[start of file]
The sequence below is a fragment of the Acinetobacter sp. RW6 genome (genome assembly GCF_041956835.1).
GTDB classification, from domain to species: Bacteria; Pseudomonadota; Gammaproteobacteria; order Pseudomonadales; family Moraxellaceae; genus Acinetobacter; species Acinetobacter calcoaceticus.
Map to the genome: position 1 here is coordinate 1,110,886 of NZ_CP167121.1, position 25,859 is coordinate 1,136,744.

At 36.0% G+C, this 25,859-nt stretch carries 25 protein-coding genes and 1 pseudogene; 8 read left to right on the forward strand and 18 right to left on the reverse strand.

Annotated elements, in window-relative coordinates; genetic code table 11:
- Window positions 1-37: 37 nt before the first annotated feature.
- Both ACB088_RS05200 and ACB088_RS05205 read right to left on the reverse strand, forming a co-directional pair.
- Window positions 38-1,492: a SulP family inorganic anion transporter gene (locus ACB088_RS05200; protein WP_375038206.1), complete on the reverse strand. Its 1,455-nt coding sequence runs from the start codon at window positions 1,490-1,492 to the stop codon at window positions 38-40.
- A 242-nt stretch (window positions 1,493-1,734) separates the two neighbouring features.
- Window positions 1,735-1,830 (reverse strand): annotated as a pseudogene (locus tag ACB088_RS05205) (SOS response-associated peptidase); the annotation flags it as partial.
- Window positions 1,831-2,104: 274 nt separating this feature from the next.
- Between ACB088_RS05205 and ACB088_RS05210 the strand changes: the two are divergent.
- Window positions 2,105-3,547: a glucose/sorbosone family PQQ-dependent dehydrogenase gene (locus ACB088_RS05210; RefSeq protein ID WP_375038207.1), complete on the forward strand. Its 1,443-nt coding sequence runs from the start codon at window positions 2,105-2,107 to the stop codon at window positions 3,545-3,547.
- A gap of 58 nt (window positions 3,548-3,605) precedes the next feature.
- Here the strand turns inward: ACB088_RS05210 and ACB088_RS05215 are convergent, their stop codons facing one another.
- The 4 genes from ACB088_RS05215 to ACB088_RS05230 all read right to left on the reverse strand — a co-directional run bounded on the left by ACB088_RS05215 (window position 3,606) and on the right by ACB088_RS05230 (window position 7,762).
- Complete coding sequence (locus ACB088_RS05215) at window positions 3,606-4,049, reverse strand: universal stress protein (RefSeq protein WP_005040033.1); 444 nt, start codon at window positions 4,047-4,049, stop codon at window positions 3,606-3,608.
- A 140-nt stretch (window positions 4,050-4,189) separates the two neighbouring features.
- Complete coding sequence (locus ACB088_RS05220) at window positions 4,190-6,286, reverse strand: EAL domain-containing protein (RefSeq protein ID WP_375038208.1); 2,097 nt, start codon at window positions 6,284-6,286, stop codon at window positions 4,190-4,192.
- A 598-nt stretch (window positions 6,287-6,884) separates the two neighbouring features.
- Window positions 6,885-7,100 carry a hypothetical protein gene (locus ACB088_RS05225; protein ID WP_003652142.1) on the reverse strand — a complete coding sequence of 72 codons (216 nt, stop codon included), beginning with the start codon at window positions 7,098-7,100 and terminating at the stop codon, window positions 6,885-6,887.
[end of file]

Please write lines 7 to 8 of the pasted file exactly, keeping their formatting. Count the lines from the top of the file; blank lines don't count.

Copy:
- Both ACB088_RS05200 and ACB088_RS05205 read right to left on the reverse strand, forming a co-directional pair.
- Window positions 38-1,492: a SulP family inorganic anion transporter gene (locus ACB088_RS05200; protein WP_375038206.1), complete on the reverse strand. Its 1,455-nt coding sequence runs from the start codon at window positions 1,490-1,492 to the stop codon at window positions 38-40.